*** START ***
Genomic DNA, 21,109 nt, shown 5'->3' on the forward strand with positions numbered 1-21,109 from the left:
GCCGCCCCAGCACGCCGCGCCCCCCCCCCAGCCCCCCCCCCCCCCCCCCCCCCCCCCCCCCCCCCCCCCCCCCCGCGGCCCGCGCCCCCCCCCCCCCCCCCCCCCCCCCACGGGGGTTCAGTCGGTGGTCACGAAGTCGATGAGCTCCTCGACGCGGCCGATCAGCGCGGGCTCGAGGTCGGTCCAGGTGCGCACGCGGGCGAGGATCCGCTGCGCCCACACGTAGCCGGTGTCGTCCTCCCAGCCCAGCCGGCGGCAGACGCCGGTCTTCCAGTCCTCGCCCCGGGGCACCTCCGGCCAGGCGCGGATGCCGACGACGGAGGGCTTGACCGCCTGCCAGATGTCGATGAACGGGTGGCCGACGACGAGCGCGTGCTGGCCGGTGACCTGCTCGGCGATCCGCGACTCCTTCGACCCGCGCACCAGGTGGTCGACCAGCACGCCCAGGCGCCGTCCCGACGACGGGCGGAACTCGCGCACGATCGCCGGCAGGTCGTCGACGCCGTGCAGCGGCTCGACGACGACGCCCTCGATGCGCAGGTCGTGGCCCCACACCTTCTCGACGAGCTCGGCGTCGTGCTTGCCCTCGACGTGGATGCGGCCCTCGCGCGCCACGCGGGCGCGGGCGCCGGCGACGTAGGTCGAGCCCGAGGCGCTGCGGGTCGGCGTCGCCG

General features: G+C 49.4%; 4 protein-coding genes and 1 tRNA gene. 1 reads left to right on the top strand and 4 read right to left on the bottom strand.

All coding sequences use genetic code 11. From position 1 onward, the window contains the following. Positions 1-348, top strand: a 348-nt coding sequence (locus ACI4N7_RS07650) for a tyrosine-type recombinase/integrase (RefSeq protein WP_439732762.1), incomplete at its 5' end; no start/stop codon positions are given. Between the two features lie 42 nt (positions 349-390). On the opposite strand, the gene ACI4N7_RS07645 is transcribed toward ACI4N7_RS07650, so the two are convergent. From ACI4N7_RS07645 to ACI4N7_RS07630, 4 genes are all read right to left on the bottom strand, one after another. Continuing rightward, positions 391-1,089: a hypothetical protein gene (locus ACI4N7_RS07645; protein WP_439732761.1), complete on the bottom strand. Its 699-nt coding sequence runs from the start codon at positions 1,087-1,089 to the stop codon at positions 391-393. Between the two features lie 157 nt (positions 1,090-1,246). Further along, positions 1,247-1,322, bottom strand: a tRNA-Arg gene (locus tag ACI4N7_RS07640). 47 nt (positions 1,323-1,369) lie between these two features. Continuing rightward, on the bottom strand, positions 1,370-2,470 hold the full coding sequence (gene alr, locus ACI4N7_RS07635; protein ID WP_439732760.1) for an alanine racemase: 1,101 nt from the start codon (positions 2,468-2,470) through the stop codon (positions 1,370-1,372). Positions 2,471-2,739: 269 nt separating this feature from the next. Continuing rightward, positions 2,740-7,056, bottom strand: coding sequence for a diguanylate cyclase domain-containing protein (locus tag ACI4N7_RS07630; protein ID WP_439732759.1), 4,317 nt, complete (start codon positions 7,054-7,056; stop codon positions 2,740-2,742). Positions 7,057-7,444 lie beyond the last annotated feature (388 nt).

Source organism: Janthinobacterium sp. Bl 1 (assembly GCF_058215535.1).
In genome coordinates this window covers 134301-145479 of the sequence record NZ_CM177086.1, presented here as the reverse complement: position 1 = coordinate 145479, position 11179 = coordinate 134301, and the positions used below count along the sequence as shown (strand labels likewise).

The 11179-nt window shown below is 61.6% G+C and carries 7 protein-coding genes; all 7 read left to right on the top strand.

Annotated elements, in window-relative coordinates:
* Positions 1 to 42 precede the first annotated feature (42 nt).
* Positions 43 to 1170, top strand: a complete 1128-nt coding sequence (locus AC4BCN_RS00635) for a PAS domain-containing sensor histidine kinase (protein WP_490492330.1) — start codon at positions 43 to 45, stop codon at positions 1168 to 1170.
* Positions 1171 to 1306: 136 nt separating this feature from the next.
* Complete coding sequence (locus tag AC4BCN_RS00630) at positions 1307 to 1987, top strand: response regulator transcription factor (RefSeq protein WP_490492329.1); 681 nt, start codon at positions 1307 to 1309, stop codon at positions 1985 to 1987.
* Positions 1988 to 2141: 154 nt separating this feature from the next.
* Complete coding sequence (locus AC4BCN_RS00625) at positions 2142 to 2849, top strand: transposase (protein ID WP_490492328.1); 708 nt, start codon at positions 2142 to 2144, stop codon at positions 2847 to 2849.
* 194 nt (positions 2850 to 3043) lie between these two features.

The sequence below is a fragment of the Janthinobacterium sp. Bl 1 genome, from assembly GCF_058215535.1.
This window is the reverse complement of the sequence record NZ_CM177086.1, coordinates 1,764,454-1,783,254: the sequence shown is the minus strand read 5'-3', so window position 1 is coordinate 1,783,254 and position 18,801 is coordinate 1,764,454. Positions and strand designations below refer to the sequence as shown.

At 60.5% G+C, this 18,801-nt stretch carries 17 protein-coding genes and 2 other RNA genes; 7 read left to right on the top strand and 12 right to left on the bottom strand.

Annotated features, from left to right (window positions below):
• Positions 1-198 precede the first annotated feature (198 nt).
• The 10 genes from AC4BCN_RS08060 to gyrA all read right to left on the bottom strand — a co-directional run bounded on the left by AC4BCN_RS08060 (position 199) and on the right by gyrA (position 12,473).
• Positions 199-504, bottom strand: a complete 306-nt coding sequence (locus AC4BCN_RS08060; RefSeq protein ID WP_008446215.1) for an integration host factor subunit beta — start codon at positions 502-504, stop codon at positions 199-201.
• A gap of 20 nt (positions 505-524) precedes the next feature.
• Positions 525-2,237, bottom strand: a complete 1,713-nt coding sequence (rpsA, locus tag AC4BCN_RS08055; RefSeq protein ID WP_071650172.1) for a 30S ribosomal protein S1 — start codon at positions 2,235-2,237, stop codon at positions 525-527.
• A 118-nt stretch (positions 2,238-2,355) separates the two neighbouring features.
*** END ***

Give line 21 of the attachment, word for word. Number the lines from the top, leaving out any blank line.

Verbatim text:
• The 10 genes from AC4BCN_RS08060 to gyrA all read right to left on the bottom strand — a co-directional run bounded on the left by AC4BCN_RS08060 (position 199) and on the right by gyrA (position 12,473).